For US military, few options to defang North Korea
Any US action risks nuclear reprisals against American troops and allies in the region – and a renewed Korean conflict.
WASHINGTON — As was surely intended, North Korea's July 4 test launch of a long-range missile that, by some estimates, could reach American shores, fastened attention on the most overlooked member of President Bush's "axis of evil."
Yet the clearest message to the United States came from the six other missiles fired that day, not from the now-infamous Taepodong-2. Its apparent failure suggests that the threat to the American homeland remains remote. But the flexing of North Korea's midrange missile muscle confirms that it is probably able to deliver nuclear weapons to Japan or South Korea – or to US forces stationed there.
The result is that the US finds itself in a stalemate militarily, relying on a missile-defense shield that is at best unproven. Any military action – such as a precision strike against a launchpad – risks not only nuclear reprisals against American troops and their allies in the region, but also a resumption of the Korean War on the peninsula.
"North Korea has the capability to inflict significant harm on immediately neighboring states," says Jonathan Pollack, an East Asia expert at the Naval War College in Newport, R.I. "That's what constrains any thought being given to any preemptive kind of force."
In truth, the July 4 missile test hasn't yet told experts much that they didn't already know. They expected that North Korea was making progress on its mid- and short-range missiles; the launches appeared to support that. At the same time, experts remain skeptical about the capabilities of the Taepodong-2. It was only the second time that North Korea had launched a long-range missile. The other was in 1998, and both were failures.
"I'm going to want to see eight to 12 flights before I say that's an existing capability," says John Pike, a defense analyst at GlobalSecurity.org.
Moreover, others caution that the Taepodong-2 itself – its actual capabilities or range – remains mostly a mystery. Nor does the US know why it failed. "All this is supposition," says Mr. Pollack. "Until we see some additional clarification, it behooves us to wait."
Few other options are available at this point. The secrecy that shrouds North Korea not only makes it difficult to locate key targets such as nuclear facilities or other missile sites, but it also makes it difficult to gauge North Korea's response to an attack.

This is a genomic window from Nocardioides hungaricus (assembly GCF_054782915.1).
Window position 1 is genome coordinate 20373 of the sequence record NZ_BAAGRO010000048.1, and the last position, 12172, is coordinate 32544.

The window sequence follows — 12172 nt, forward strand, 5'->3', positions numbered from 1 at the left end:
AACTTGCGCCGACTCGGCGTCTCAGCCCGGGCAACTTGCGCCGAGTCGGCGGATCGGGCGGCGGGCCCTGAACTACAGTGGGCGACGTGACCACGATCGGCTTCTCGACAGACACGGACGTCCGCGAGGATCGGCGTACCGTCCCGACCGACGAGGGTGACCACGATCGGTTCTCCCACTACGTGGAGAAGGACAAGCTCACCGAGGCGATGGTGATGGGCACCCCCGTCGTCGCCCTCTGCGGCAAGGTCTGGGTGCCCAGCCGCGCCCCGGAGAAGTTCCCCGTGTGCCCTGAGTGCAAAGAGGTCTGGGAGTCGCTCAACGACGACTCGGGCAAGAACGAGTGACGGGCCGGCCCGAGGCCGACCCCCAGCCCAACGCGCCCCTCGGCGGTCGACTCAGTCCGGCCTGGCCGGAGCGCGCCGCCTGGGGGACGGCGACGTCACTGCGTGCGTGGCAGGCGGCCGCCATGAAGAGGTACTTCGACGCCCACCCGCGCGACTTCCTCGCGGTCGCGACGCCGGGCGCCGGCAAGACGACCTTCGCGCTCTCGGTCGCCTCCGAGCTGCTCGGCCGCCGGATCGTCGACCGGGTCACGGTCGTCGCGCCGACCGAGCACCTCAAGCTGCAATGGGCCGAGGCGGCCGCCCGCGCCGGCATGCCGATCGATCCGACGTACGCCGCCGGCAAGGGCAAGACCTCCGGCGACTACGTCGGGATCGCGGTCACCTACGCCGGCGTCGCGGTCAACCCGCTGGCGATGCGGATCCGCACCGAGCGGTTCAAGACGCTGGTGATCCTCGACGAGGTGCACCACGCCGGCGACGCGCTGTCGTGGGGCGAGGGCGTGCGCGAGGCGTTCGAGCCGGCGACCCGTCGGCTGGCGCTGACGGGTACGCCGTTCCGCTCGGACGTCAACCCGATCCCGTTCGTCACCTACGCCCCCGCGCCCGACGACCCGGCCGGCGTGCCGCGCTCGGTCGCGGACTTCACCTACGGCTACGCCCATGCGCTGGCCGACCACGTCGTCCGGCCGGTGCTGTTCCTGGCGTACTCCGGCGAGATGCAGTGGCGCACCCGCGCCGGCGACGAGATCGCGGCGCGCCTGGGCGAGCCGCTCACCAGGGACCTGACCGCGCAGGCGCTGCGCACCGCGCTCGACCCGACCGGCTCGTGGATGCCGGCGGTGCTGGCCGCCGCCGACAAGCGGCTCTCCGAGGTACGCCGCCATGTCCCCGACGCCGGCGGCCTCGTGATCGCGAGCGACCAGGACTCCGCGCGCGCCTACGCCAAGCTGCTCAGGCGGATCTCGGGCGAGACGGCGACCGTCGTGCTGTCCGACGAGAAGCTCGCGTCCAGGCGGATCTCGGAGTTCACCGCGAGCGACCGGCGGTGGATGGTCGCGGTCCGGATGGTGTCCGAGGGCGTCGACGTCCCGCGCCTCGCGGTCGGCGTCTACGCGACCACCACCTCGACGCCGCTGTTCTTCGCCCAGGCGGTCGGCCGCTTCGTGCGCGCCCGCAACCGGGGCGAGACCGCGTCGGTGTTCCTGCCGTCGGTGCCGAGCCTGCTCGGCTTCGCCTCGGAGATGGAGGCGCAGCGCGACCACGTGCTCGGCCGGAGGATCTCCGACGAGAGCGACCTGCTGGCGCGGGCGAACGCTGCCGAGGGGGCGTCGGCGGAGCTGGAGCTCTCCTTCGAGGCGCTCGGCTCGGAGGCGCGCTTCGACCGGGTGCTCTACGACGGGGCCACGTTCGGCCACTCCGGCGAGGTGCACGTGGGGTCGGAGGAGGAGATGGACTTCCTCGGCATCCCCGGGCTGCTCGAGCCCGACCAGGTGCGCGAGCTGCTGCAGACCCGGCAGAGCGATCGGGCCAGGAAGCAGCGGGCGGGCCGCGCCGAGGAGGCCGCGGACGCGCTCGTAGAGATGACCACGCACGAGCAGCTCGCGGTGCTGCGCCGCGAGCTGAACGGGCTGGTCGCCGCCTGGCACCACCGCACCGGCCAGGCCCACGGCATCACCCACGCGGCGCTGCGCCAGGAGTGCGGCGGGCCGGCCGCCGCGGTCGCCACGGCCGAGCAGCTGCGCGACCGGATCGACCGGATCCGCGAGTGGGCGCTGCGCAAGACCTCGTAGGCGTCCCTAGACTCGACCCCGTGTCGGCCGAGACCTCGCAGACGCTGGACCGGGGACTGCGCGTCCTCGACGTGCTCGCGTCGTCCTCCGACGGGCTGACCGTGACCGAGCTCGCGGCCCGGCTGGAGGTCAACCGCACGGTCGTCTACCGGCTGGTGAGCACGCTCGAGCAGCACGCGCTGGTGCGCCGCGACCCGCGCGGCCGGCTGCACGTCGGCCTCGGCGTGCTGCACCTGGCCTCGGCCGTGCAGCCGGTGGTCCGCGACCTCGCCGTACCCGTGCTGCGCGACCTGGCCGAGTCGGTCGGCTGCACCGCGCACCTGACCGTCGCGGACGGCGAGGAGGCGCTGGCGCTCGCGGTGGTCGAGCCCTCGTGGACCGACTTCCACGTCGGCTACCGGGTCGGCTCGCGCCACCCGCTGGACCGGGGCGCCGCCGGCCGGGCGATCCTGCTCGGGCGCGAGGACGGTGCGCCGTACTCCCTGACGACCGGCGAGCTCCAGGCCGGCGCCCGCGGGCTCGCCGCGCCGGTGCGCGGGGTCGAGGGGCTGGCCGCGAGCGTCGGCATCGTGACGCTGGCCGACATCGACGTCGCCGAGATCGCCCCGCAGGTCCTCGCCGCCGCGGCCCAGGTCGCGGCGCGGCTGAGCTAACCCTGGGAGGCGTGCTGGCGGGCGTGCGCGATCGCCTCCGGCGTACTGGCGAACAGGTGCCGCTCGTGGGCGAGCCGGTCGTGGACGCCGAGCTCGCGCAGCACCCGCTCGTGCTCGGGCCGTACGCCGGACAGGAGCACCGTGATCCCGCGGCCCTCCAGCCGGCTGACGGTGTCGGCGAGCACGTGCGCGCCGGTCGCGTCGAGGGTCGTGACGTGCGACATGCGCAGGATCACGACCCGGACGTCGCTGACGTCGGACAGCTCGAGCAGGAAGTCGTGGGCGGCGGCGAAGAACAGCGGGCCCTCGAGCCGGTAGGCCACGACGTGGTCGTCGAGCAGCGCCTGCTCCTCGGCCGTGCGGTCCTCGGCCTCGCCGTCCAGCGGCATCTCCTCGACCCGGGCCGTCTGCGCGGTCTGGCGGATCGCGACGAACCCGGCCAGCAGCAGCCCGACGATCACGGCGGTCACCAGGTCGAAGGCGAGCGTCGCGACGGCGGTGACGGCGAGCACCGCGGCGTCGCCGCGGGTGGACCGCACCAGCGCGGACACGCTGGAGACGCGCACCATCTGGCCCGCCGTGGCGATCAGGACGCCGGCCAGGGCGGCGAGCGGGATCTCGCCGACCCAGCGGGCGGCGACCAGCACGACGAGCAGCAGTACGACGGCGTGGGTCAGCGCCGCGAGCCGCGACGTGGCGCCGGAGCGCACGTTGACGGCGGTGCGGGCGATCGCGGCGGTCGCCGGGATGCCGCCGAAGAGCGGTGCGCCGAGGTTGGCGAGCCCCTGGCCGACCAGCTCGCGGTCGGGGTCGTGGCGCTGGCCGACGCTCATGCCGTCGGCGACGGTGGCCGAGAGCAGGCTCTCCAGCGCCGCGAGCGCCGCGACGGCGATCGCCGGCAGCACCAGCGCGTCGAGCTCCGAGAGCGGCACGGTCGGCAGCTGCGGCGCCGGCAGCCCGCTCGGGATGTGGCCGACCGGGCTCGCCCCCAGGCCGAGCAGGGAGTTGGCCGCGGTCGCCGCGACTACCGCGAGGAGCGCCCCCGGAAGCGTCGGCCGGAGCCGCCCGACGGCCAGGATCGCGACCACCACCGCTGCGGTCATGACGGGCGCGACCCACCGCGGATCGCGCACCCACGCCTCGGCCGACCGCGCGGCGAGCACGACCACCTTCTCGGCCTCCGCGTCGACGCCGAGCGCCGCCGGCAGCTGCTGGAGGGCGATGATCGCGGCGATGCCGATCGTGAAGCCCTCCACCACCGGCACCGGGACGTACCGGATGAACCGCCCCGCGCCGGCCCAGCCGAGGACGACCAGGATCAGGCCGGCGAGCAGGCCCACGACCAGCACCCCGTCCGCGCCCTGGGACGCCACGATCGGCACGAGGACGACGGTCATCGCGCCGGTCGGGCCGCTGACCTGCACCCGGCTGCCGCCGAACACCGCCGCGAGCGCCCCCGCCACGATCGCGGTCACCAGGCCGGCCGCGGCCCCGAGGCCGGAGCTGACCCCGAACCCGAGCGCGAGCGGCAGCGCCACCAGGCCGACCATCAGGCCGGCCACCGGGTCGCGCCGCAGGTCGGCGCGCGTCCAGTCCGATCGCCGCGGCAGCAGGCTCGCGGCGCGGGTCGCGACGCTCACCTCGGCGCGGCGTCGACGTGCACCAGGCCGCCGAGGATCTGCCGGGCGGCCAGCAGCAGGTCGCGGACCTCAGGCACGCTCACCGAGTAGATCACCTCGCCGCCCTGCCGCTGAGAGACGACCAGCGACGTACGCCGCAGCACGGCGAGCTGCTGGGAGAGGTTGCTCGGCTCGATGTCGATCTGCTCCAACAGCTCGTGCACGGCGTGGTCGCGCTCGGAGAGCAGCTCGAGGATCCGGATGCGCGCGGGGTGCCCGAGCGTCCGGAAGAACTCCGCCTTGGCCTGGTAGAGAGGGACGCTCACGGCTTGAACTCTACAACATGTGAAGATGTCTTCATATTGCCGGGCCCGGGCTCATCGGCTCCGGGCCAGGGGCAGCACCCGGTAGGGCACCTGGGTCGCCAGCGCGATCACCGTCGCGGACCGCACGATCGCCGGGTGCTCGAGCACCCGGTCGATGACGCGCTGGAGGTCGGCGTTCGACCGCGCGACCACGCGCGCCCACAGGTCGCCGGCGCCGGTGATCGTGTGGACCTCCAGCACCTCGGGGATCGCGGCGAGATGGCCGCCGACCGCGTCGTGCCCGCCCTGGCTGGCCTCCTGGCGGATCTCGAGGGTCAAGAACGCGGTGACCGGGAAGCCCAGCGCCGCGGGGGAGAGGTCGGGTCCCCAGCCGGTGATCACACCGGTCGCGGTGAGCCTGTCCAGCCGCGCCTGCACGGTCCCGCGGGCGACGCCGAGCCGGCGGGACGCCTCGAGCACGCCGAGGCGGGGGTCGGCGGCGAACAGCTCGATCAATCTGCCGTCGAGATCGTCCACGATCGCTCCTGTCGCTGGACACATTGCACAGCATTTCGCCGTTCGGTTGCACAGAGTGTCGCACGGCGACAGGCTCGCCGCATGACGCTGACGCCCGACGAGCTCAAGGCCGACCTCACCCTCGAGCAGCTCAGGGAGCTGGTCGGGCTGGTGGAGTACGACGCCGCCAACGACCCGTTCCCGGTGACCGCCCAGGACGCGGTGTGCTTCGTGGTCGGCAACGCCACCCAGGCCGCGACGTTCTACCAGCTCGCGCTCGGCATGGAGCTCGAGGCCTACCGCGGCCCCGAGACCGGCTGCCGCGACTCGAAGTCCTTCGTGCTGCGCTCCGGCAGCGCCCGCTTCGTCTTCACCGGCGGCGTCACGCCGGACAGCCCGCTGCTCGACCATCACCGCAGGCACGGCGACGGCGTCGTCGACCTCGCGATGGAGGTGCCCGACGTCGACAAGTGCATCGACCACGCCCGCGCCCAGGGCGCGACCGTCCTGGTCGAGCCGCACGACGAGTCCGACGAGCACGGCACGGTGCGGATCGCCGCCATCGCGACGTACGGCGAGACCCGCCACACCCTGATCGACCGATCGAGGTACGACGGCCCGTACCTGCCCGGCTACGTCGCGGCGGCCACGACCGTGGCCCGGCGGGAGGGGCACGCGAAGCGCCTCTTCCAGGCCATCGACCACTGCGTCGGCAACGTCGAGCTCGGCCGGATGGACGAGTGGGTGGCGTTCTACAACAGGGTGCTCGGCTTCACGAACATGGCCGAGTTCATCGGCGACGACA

Former Defense Secretary William Perry suggested in a recent Washington Post opinion article that the US destroy any North Korean long-range missile before it launched. This would be possible because long-range missiles take a long time to fuel, making them relatively easy to spot. The danger, however, is how a beleaguered regime desperate to survive might respond.
"How will North Korea perceive an attack on any given day?" asks Anthony Cordesman, an analyst at the Center for Strategic and International Studies here. "The options tend to be ones of provoking general war."
For Japan and South Korea – both strong US allies and home base to thousands of American troops – this makes the military option a nonstarter. South Korea knows that its northern neighbor keeps artillery batteries trained on Seoul and has massive ground forces at its disposal. Japan knows that North Korea launched a missile over Japanese territory in 1998.
While the North Korean army is sizable, many experts suggest that the threat presented by these forces, which have not been used since the 1950s, is not the main concern. "As long as the war was conventional, I don't think North Korea would do much better than Iraq did," says Pike.
Rather, experts worry what North Korea would do with its nuclear material if it were attacked. Some say the regime could make sure that its material fell into the hands of other American foes, like Iran or Syria. Others suggest it might be put on top of a rocket heading for Tokyo or Okinawa.
Even before this week's launches, Japan had agreed to work more closely with the US on missile defense. Now, Japan says it will allow Patriot missiles – which are defensive missiles designed to destroy incoming enemy missiles – at US bases in Japan.
On the regional level, missile-defense tests have had some success. Interceptors fired from US Navy ships have worked well, but they are relatively slow, making it hard for them to destroy missiles not launched directly at their ship.
The Patriot missile, first used in the Gulf War, has had more mixed results. The military claims that Patriots destroyed "a number" of Iraqi missiles at the beginning of the current war. But critics counter that many also missed, and at least one shot down a British fighter jet.
As for defense of US territory against long-range missiles, missile defense is still struggling. In the two most recent tests, in late 2004 and early 2005, the missile failed even to launch.
"We've been trying for 45 years" to build a reliable missile-defense shield, says Philip Coyle, who oversaw missile testing for the Pentagon as director of operational test and evaluation from 1994 to 2001. "Unfortunately, it's still not something we can rely on."